By Hannah Knowles
June 3, 2020 at 11:54 PM EDT

Trump and allies try to rewrite history on handling of police brutality protests

President Trump claimed on Wednesday that he had not hunkered down in a secure bunker as hundreds of protesters gathered around the White House last Friday night. He said Secret Service had not raced him to the secret underground location. And he described his trip to the subterranean space as a “tiny little short” visit that was really “much more for an inspection.”

But the president’s alternate history, which he unspooled to Brian Kilmeade on Fox News Radio Wednesday, was a false one — one facet of his days-long attempt to rewrite the history surrounding the police brutality protests that have engulfed the fortified White House in recent days.

Trump and his family were rushed to a secure bunker after at least four protesters breached the temporary fences set up near the Treasury Department grounds Friday around 7 p.m., according to arrest records and people familiar with the incident.

Read more here.

By Ashley Parker and Robert Costa
June 3, 2020 at 11:29 PM EDT

Los Angeles mayor says up to $150 million will be cut from police budget, reinvested into minority communities

The Los Angeles Police Department’s budget will be cut by up to $150 million to provide funding for programs in communities of color, Mayor Eric Garcetti announced Wednesday.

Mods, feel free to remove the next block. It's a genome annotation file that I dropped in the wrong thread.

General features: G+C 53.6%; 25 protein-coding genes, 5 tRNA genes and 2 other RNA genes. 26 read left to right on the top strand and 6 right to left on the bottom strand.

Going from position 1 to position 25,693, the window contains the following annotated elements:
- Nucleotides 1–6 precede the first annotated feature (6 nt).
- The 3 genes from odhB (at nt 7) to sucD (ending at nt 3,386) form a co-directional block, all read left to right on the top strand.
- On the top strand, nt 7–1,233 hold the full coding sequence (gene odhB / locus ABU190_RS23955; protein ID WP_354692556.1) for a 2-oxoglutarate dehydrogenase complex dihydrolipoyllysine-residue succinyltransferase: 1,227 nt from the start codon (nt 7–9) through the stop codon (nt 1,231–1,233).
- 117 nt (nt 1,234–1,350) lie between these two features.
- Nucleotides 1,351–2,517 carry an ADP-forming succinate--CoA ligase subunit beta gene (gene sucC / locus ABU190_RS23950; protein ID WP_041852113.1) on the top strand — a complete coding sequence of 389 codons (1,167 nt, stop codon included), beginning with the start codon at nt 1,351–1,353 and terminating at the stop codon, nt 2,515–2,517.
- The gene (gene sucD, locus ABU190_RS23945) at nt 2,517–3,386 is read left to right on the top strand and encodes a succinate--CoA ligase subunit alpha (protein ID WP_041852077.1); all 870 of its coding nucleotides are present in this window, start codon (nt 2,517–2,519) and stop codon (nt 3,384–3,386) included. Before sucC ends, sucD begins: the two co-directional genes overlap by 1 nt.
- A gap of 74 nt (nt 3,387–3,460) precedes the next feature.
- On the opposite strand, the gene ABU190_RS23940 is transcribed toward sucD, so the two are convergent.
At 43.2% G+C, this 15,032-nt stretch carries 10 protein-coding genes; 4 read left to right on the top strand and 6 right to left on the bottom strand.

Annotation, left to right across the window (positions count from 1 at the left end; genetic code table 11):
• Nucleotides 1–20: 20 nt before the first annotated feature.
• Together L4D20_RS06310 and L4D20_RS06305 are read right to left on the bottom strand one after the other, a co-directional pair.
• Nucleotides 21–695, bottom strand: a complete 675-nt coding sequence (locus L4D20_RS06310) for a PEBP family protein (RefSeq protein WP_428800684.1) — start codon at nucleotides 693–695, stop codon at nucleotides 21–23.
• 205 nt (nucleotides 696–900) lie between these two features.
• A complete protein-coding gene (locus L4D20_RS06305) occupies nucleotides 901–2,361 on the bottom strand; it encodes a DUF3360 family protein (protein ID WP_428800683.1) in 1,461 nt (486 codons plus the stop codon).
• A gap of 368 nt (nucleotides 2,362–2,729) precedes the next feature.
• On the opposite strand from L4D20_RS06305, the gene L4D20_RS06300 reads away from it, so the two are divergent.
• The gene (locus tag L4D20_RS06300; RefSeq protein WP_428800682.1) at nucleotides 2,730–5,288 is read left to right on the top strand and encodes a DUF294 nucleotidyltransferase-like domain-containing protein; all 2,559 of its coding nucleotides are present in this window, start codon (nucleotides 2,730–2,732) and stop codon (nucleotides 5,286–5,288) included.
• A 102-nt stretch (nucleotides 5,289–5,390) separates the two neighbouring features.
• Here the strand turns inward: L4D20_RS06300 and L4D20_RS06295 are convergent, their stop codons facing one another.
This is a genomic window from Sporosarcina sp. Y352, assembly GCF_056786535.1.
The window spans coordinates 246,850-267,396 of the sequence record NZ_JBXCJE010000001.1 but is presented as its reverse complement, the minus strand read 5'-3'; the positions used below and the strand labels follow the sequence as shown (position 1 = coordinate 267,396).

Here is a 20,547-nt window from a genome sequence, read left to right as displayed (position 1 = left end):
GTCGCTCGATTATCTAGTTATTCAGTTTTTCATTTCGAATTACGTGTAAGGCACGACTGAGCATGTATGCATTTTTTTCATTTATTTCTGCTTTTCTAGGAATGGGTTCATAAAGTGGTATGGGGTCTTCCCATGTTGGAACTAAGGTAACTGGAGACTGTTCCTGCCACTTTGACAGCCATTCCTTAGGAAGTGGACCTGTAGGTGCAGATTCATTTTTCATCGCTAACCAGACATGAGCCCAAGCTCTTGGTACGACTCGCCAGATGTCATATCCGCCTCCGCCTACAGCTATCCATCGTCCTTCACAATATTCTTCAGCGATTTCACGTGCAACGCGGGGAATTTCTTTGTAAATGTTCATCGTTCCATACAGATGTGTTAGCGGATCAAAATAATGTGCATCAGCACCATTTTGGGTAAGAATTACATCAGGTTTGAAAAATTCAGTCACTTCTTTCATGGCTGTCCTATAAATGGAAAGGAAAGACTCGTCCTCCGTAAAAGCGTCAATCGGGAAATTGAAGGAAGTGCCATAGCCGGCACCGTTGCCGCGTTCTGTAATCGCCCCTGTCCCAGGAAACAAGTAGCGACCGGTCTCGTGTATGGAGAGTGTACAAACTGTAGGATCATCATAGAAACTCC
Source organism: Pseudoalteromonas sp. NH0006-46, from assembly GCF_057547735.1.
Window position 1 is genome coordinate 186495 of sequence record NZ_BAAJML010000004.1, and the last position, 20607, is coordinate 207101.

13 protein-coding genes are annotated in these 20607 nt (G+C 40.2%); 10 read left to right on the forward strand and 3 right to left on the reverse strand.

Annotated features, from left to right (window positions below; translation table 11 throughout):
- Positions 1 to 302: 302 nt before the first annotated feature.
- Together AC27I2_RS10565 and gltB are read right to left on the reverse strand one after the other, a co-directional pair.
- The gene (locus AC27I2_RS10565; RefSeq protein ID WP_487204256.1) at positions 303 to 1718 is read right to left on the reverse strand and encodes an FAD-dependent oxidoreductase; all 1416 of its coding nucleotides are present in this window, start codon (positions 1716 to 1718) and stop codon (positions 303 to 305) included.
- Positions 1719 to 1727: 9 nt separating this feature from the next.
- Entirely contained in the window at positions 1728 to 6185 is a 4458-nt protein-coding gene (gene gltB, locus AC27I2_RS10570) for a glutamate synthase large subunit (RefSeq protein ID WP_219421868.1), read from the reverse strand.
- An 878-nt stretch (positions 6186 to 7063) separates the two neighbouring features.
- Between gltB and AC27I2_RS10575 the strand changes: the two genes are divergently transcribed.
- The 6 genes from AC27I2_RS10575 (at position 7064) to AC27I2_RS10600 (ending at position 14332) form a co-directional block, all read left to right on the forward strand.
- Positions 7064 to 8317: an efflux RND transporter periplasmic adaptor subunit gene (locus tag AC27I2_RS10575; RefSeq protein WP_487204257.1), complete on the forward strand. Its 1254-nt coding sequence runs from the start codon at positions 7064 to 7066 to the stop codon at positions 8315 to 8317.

After national unrest over the death of George Floyd and continued protests in Los Angeles, Garcetti (D) said the city will make meaningful changes in policing and race relations, including a review of funding that goes to police.

“We will not be increasing our police budget. How can we at this moment?” Garcetti said at a news briefing.

Officials will review the police department’s budget to find up to $150 million in cuts, a small dent in the department’s $3.1 billion budget. There will also be cuts to other municipal departments, Garcetti said.

“We’ve made cuts because of covid-19. It’s time to also make cuts because racial justice is something worth fighting for and something worth sacrificing for,” he added.

The Los Angeles Police Commission will also recommend a new policy requiring police to step in when they see other officers using unnecessary force and backed hiring an independent prosecutor to prosecute officers who engage in misconduct, commission President Eileen Decker said at the briefing.

The announcement comes after Los Angeles City Council President Nury Martinez and other council members introduced a motion earlier Wednesday to make the same amount of proposed cuts to the police department.

“This is just one small step,” Martinez tweeted. “We cannot talk about change, we have to be about change.”

Garcetti also announced he would lift the city’s curfew Thursday, as long as there was no violence Wednesday night.

By Meryl Kornfield
June 3, 2020 at 11:10 PM EDT

Florida police officer who shoved kneeling woman had been reviewed for force 79 times

A Fort Lauderdale police officer suspended for shoving a protester had been reviewed for using force 79 times in his three-and-a-half-year career, according to police records obtained by Miami Herald and the South Florida Sun Sentinel. Those reviews reportedly include aiming his gun at suspects.

The officer, 29-year-old Steven Pohorence, drew his gun while on duty 45 times, or at least once a month, the Sun Sentinel reported. He was not disciplined for any of the actions reviewed, and the records do not show any violation of department rules.